Reading the Sochi Olympics I: Bode Miller

Yesterday, self read an interesting article about Bode Miller in the Los Angeles Times.  Seems he came up medal-short (8th place) in the men’s downhill.  He’d done spectacularly in the training runs, but there was a 15-minute delay while he was up in the slot, due to a malfunctioning gondola.  And this 15-minute difference, the Times seemed to imply, was enough to melt the hard snow a little more, and make it less than optimum for Miller’s type of skiing.

In addition, the Times article was the first self had heard of Rosa Khutor, the name of the particular mountain on which the downhills were run.

Today, self is reading the on-line magazine Grantland.  She isn’t quite sure yet what it is.  It seems to have articles on movies, sports, and everything in between.  So it’s like the Village Voice?  Or The Brooklyn Rail?  Anyhoo, self bookmarked the site last week.  This is only the third time she’s perused it.

Rhosa Khutor, says the Grantland writer (Louisa Thomas), “is a hungry God.  Ten of the 55 skiers who participated in the final training run on Saturday didn’t complete the course.  One of them, Rok Perko of Slovenia, smashed his face and left blood on the snow.  ‘If you’re not paying attention,’ said Bode Miller, ‘this course will kill you.’ ”

On training runs, Miller was superb:  he clocked first on two of the three training runs.  He was supposed to medal, dammit!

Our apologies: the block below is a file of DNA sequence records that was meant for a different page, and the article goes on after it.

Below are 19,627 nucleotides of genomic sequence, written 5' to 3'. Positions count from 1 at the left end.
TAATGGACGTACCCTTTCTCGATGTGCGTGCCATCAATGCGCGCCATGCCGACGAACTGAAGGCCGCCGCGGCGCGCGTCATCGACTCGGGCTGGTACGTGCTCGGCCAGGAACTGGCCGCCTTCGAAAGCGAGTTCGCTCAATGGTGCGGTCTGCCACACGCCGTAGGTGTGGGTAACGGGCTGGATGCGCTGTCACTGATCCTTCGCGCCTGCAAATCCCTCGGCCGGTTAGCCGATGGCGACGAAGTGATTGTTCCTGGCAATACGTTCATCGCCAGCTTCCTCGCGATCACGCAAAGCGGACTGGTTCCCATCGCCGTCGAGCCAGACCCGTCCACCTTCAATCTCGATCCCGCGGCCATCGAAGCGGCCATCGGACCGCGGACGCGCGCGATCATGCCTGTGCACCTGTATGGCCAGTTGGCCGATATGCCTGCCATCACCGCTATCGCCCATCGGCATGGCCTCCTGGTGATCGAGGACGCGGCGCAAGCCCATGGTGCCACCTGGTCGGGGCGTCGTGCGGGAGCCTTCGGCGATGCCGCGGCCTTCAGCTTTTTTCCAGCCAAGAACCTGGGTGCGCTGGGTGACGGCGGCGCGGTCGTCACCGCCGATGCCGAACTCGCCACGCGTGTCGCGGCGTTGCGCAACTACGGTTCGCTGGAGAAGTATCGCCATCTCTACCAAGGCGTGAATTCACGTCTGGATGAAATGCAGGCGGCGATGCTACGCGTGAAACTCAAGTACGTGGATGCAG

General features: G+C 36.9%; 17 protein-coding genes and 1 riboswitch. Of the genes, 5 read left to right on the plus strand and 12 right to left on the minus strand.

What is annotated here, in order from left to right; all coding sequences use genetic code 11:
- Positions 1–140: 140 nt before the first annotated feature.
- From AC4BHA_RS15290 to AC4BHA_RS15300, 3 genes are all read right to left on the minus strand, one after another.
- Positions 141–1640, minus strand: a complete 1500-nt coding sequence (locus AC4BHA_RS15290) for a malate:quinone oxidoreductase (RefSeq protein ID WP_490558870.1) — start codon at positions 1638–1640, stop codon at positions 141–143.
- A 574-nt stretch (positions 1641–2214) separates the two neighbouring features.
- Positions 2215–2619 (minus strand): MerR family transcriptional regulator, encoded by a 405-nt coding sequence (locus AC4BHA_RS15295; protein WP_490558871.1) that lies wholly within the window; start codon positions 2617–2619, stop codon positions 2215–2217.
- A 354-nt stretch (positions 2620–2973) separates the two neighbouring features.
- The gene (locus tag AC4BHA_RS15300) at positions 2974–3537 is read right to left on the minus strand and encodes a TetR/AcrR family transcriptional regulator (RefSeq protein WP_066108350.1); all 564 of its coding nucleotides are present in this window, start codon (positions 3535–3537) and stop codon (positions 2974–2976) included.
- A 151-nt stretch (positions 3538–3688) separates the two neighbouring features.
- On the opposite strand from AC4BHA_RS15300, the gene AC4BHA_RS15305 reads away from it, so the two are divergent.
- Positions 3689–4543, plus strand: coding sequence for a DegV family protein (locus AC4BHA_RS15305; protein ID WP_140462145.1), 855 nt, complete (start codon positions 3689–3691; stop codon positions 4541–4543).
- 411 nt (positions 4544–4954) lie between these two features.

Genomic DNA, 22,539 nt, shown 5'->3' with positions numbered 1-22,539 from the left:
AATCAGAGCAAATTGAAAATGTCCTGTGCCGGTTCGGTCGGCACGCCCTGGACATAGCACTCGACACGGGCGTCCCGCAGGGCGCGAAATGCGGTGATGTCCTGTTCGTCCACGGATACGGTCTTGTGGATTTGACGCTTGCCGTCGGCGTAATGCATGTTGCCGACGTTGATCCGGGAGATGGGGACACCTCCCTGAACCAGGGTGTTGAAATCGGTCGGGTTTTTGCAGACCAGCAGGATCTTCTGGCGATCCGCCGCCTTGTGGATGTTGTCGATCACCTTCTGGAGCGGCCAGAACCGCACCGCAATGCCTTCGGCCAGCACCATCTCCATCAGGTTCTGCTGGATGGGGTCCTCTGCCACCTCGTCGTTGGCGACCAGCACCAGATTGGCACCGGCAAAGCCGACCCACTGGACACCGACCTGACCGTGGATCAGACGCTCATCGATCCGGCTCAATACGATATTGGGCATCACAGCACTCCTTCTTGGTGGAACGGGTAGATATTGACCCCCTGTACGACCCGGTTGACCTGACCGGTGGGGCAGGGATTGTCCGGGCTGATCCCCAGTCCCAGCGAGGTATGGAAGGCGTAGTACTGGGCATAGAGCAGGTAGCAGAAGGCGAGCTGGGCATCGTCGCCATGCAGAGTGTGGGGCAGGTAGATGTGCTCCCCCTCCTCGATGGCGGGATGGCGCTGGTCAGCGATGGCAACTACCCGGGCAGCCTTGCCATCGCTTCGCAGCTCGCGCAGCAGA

In other words, if you want to see the best performance ever by a man described by Thomas as “the best American skier of his generation,” you’d have to view Miller’s training runs.  Which don’t count for anything.

Ah, but note how Miller did not have a clean sweep of the training runs.  One of the three runs was won by a 23-year-old named Matthias Mayer, and this was the man who eventually won the gold.

Oh, the Olympics.  So much fun to watch, so many stories to tell.

Self could go on and on about how writers are similar to athletes, how writers have to write every day, how dailiness is as essential to the writer’s craft as training runs are to downhill skiers.  Etc.  But she will not inflict such thoughts on dear blog readers today, not when she herself is so bleary-eyed and hasn’t written much of anything (yet) today.

Stay tuned.

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